The primary job of a music writer is thus: Inspire your reader to listen to the subject matter (album, artist, etc.) at hand. In a world where content is paid for by ads, the writer and the magazine employ tricks to ratchet up ad views: clickbait-y titles, articles spliced into 17 slides. It’s better for the advertiser and for the magazine if the reader clicks through five different quick pieces and sees five different BUY A FORD TRUCK ads. The reader’s experience and the author’s objective are compromised. As we discussed last time, the artist is marginalized as well by readers who are more inspired to flake around than hunker down.

In Tidal Magazine world, however, the publisher gets paid the same $10/mo no matter how many articles are viewed. Authors can be measured directly by their ability to convert article reads into album listens. The interests of the author, reader, and platform are all aligned. Instead of A/B testing articles for their titles’ clickbait-y-ness the magazine might A/B test the actual content of the article, and measure not views but conversions.

Many premium websites already sustain themselves by charging $10/mo just for access to the written content. I’m fascinated by the prospect of a sophisticated paid platform with an actual revenue-generating product behind it.

This website estimates Pitchfork is worth $83M . This website has them at 12.9M (as of 2011). Neither figure is really a serious amount of money in the Venture Capital backed, winner-take-all economy that the music media platforms live in. (Consider that Spotify acquired Echo Nest for $100M to enhance its recommendation platform, for comparison.)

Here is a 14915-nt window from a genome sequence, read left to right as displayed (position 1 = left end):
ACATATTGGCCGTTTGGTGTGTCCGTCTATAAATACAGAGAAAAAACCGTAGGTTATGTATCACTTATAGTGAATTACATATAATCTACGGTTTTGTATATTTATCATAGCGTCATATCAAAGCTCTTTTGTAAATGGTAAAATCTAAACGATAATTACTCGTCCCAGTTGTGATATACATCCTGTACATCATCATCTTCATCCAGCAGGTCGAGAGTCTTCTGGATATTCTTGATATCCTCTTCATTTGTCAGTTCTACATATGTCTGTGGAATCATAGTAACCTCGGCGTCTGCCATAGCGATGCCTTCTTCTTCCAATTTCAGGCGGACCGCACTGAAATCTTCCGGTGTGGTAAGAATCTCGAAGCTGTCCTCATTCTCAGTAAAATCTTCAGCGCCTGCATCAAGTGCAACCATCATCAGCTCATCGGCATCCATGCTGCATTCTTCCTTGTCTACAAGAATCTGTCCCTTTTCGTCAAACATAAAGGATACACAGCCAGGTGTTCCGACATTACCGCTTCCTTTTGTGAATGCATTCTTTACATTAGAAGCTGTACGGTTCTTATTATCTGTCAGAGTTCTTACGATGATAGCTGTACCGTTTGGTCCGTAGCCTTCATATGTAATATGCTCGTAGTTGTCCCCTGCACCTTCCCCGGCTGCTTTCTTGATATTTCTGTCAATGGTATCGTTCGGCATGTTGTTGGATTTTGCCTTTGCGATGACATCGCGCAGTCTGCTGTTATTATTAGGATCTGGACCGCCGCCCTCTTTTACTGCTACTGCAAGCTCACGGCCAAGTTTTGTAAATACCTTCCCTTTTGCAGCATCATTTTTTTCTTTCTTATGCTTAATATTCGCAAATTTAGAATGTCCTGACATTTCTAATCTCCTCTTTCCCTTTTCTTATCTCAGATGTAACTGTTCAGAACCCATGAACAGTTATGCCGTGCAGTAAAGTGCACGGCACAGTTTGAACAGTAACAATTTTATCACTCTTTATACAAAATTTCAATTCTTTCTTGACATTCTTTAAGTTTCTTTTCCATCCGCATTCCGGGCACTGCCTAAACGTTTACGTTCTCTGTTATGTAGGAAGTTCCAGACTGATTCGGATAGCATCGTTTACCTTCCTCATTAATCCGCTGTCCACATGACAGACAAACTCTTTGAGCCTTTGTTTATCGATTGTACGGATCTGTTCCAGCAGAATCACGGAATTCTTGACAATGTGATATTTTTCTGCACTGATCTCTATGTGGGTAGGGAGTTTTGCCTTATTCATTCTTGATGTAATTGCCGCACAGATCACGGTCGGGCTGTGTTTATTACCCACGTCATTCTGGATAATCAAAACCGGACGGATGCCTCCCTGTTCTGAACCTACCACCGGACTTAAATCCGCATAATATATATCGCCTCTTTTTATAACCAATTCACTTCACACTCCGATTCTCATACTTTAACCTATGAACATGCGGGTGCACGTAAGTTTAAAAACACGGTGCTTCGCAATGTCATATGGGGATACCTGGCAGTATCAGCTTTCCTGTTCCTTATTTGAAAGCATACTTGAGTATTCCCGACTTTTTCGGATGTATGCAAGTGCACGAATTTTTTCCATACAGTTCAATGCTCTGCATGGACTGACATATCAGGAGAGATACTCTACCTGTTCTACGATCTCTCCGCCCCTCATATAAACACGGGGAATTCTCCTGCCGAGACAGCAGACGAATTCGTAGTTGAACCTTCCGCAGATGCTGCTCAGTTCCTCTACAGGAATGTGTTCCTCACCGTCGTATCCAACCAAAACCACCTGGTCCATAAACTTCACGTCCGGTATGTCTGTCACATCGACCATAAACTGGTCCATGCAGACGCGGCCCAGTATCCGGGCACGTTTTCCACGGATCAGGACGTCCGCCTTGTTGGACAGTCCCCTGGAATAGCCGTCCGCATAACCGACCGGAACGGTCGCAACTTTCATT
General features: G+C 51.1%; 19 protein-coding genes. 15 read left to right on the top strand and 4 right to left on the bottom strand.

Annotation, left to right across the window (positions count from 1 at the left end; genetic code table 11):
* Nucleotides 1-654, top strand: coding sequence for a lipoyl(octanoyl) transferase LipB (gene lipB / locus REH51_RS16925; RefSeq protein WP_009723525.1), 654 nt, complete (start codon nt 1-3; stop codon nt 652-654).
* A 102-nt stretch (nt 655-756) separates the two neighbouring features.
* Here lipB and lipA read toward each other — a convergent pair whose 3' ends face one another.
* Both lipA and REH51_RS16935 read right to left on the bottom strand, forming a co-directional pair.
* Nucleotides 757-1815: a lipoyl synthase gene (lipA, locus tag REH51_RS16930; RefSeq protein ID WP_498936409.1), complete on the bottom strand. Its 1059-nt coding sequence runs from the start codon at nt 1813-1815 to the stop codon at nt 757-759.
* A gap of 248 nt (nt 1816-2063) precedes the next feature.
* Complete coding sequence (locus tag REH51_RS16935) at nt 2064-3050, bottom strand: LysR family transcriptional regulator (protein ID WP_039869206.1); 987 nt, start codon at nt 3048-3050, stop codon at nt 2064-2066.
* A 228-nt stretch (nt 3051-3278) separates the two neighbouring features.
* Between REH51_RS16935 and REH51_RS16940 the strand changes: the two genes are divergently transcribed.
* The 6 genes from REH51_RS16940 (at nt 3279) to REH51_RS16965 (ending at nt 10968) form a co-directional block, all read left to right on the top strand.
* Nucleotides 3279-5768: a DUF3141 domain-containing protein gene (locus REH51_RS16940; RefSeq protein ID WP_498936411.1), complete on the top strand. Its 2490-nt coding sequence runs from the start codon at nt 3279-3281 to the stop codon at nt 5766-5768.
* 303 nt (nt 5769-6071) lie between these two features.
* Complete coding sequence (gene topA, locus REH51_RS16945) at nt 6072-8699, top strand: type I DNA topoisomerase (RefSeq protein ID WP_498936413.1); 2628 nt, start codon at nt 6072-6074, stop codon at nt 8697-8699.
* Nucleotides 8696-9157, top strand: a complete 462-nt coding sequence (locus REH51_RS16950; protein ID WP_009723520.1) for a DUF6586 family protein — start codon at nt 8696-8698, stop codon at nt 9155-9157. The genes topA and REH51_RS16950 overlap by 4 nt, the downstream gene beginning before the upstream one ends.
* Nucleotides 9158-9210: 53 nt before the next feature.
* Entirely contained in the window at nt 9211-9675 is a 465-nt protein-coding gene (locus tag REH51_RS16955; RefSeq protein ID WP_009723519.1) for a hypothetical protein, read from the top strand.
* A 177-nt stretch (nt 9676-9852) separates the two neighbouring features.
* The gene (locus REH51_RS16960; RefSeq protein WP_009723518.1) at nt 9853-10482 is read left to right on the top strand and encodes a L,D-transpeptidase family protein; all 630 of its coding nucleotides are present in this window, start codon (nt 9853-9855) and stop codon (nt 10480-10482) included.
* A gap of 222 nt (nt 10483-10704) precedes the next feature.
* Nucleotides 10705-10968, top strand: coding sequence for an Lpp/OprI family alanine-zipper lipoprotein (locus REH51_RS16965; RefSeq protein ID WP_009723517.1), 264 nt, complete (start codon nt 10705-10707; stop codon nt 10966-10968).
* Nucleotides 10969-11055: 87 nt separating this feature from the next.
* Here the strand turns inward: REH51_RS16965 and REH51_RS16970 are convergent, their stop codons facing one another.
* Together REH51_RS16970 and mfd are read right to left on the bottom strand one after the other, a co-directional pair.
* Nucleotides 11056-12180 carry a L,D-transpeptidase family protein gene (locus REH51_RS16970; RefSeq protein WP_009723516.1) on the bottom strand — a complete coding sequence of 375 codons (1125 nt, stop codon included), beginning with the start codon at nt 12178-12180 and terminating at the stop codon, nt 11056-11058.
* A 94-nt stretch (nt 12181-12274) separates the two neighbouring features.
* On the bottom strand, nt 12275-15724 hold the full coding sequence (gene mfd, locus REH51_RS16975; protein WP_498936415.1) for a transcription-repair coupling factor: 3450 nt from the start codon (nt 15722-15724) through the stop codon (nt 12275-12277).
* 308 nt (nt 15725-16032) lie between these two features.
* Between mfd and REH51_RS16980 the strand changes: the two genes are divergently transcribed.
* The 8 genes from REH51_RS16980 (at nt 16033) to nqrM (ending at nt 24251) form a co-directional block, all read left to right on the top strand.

To improve its platform, to really differentiate from a functionally indistinguishable crowd, to align participants and really get down to Jay Z’s root interests, to take a crazy shot at winning in what appears to be an increasingly desperate fight… I don’t know, this seems like a good deal.



  • Good content is hard to create and hard to curate algorithmically
  • But it’s probably not that hard to acquire
  • Tidal could differentiate by becoming (acquiring) a magazine. It’d be unique in its position to align the interests of writer, reader, and platform: All towards converting articles to song listens, without the distraction of ad views


  1. We learned why Tidal Sucks: Its mission statement was all bark and no bite. We talked about the importance of product strategy, about the impracticality of trying to be everything to everyone, and about how much better it is to stick to one mission and kill it
  2. We discussed how Tidal might approach High Fidelity Audio, about what makes that particular value proposition difficult, and about how Tidal might thrive on even a fake competitive advantage anyway by harping on use cases its listeners could really experience and relate to
  3. We employed some math and psychology to learn why artists aren’t impressed by Tidal’s compensation. We explored some steps Tidal could take to make its platform more appealing and sustainable for up-and-coming artists, and could differentiate Tidal’s platform from the rest of the music discovery field
  4. Finally, we dove in to the premise of exclusive content, and explored an the merits of buying a media platform rather than trying to build one themselves